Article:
APART from a few points of light, public relations practice in the UK is shot through with self-satisfaction, complacency, apathy and ignorance. It has a short period during which it can turn itself around; otherwise, it may be condemned to irrelevance and triviality.
Maybe not at the moment, but it is a possible future, as identified in a 2011 study by the Chartered Institute of Public Relations – ‘PR 2020: The Future of Public Relations’ – which hosted various discussions with members around the country, looking at various scenarios, including worst-case.
There are opportunities, too, emphasised in the study and by the two candidates in the recently-concluded election for the Institute’s presidency for 2014: myself and the successful candidate, Stephen Waddington.
In the best-case scenarios, the practice has a bright future, as a high-level management practice, richly-rewarded, respected and carried forward by practitioners who know what they’re doing.
Emphasis for the future – if there is to be a future for the practice – has to be on professional development. Practitioners have to be more knowledgeable, better at what they do, more certain of the value they bring to clients and the organisations they work for and skilful across a whole range of areas – communication, of course, but also management and research.
The criticism of ignorance is harder one to answer. Practice is open to anyone who might choose to call him or herself a public relations practitioner.
A journalist can, overnight, become a practitioner, but what beyond possibly good communication skills is brought to the practice in terms of specialist knowledge relevant to consultancy practice, to working in management in a complex organisation, or understanding business or government imperatives?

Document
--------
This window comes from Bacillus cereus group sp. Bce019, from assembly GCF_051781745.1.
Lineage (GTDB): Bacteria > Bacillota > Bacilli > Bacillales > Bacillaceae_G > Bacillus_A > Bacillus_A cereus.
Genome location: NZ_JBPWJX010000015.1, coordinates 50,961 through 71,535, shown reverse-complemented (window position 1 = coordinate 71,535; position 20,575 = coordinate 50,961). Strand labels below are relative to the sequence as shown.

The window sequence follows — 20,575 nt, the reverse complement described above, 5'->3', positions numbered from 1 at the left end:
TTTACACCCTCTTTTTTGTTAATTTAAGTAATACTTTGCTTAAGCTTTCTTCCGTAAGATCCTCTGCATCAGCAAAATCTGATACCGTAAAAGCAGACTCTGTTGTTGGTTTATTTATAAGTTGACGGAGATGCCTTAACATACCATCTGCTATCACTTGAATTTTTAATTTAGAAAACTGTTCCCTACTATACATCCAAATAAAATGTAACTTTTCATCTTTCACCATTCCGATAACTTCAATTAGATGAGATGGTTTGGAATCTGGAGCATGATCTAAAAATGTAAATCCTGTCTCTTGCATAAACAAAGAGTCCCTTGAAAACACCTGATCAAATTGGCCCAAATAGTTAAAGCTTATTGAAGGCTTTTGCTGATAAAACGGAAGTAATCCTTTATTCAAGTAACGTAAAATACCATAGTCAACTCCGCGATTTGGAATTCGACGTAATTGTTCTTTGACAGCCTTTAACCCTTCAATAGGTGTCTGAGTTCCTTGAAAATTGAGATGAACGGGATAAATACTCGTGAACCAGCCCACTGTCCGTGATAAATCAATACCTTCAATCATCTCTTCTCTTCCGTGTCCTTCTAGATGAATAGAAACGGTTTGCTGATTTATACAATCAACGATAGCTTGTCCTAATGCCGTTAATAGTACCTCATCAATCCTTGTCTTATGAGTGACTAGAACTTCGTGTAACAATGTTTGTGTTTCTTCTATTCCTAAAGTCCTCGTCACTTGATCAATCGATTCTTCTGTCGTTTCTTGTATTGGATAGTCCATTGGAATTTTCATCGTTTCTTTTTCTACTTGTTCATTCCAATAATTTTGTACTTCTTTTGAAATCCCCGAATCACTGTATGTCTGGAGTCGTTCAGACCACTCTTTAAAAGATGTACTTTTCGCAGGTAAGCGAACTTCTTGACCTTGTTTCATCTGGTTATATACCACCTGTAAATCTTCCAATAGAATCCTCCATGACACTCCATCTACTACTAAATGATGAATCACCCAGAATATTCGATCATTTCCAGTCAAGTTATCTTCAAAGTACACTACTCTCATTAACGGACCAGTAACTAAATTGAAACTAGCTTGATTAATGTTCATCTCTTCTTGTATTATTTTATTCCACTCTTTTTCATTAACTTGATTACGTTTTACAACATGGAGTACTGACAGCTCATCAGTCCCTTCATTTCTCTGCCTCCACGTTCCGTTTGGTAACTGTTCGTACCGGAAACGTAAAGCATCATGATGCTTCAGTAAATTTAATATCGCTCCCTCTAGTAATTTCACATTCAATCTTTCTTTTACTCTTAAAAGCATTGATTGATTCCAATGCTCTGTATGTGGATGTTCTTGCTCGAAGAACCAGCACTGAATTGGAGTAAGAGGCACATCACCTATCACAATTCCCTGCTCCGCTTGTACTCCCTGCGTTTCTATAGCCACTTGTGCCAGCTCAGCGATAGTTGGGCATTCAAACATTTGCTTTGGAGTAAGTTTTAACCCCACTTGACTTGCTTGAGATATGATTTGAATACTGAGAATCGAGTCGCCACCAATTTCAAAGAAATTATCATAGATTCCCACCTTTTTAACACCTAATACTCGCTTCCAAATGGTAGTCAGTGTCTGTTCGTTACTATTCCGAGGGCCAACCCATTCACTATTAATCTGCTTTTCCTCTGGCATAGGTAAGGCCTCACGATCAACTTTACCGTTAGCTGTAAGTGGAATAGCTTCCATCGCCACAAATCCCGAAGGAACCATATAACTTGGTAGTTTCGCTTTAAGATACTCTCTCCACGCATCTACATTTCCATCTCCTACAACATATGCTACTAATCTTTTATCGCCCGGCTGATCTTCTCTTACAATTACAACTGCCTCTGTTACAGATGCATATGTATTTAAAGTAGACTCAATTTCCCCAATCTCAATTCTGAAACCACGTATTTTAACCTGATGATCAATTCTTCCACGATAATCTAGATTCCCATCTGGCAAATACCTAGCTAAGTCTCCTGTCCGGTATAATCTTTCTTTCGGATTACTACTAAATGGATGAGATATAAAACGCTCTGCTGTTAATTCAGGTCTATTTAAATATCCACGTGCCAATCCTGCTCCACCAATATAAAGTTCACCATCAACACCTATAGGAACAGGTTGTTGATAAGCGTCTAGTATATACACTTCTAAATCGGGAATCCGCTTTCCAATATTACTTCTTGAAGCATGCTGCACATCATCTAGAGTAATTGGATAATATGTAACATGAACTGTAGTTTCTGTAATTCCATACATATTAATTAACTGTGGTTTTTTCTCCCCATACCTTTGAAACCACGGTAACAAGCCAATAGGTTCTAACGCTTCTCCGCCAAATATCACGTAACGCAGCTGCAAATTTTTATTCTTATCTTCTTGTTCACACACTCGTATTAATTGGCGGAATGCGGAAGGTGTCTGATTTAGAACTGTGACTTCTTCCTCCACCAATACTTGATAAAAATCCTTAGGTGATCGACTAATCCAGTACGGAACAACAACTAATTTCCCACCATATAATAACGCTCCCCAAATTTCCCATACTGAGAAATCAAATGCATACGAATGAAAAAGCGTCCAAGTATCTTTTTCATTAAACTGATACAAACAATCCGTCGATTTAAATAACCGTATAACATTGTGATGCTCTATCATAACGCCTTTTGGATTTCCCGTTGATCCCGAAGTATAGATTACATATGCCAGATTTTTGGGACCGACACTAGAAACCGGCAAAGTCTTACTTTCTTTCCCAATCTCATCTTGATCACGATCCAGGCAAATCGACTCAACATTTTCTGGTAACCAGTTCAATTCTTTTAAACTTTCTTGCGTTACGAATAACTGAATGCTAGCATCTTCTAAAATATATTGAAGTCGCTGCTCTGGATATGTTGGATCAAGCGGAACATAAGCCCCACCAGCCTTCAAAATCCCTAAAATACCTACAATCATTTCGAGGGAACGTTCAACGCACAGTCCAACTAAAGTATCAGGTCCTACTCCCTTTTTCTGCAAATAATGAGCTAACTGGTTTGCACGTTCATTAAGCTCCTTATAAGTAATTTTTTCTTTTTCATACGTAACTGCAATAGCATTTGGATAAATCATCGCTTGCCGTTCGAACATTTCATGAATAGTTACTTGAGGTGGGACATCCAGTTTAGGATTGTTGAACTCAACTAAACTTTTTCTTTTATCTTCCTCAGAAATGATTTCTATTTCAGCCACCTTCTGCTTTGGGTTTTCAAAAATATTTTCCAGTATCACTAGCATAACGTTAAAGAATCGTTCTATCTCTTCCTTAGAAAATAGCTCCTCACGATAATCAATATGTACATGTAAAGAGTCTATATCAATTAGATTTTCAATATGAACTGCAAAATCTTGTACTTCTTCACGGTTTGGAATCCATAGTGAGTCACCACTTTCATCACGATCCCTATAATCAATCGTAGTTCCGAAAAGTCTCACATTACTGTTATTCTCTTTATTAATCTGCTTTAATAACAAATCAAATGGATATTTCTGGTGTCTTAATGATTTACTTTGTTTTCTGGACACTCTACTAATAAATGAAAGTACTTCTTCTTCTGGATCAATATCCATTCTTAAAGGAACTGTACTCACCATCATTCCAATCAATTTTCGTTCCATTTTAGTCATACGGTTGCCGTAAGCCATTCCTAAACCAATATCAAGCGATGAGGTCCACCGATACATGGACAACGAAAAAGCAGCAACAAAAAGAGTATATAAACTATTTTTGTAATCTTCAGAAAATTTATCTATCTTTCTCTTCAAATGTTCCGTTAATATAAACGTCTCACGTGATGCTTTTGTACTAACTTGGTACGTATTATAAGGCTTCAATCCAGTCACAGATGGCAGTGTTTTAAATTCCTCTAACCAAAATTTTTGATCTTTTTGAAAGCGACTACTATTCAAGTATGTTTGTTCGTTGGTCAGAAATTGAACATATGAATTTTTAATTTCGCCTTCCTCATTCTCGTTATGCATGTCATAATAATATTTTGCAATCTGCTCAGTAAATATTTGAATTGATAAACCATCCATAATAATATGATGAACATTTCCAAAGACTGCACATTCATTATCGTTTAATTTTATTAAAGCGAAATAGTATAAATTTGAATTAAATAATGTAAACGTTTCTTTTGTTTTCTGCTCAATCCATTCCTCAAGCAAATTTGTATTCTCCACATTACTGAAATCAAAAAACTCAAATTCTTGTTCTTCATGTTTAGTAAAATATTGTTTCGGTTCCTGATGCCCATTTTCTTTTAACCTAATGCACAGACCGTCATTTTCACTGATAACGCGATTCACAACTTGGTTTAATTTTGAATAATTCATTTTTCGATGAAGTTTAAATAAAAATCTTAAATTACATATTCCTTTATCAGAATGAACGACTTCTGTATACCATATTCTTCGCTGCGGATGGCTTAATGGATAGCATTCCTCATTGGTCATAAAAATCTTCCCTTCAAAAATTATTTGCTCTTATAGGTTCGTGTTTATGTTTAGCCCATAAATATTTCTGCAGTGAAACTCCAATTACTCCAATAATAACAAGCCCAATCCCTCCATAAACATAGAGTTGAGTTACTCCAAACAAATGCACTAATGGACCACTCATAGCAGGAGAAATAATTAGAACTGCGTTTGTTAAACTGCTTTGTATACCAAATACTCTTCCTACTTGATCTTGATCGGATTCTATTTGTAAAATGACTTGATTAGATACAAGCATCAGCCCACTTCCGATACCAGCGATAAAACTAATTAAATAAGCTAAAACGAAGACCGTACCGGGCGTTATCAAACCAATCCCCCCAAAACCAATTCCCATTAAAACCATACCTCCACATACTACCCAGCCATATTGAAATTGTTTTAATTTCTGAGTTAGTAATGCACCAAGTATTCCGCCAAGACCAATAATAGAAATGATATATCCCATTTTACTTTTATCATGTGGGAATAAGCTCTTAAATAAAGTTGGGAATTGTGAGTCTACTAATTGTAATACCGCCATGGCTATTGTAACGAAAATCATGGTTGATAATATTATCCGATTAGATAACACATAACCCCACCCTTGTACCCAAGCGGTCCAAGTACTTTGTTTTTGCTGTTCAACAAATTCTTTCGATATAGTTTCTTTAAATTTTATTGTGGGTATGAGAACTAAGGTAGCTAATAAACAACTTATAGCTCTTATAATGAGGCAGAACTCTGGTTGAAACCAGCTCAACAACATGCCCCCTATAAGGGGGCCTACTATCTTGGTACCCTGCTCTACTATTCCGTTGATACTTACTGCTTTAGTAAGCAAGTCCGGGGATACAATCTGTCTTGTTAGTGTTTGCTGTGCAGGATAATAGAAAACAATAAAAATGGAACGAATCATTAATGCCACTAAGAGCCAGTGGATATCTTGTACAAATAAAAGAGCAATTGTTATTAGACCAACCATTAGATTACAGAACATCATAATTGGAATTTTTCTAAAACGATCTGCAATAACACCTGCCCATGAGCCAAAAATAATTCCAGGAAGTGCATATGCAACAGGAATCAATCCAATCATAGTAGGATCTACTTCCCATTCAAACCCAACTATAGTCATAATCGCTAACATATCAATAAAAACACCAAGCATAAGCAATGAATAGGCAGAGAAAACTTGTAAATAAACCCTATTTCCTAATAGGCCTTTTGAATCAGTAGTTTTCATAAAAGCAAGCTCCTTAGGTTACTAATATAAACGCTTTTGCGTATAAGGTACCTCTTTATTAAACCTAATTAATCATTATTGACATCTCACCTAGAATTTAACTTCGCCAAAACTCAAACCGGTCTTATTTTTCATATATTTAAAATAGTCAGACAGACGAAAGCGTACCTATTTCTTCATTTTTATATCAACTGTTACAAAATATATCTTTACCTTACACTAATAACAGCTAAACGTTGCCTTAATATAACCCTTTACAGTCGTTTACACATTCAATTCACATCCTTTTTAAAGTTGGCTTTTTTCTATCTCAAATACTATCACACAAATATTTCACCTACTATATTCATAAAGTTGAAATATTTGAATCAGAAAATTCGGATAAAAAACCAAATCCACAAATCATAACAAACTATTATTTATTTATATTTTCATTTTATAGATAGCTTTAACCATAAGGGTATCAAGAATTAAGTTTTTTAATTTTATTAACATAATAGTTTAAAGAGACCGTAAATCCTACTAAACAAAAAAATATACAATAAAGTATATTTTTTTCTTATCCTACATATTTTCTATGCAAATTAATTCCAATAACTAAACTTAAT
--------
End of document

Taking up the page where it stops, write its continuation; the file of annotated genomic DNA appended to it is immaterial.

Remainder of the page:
Do practitioners know enough? Practitioners expect recognition, reputation and a place at the ‘top table’, but are they prepared to work hard enough to know more? The evidence suggests not.
The bright spots? There are practitioners – a small number – working at the highest levels in government, corporate positions and for major consultancies. But too many are caught up with the tactics of practice, or with work that is fading in importance as the possibilities of social media diminish the role of traditional media.
Over the coming year, Scotland may prove a test bed for the real value of public relations.
Already the home of active practitioner groups dealing with unique issues in the Scottish environment, Scotland will see vigorous use of public relations practice as the pros and cons of independence are argued ahead of next September’s referendum.
For the Chartered Institute of Public Relations, the opportunities facing the practice were spelled out in the election campaign for the 2014 presidency. Moving into the near future, it will become clearer how the opportunities may be taken up.
Jon White is an honorary professor at Cardiff University’s School of Journalism, Media and Cultural Studies and part of the Chartered Institute of Public Relations’ Research and Development Unit. He compiled ‘PR 2020: The Future of Public Relations’ and outlined progress on its findings at a CIPR Scotland event in March.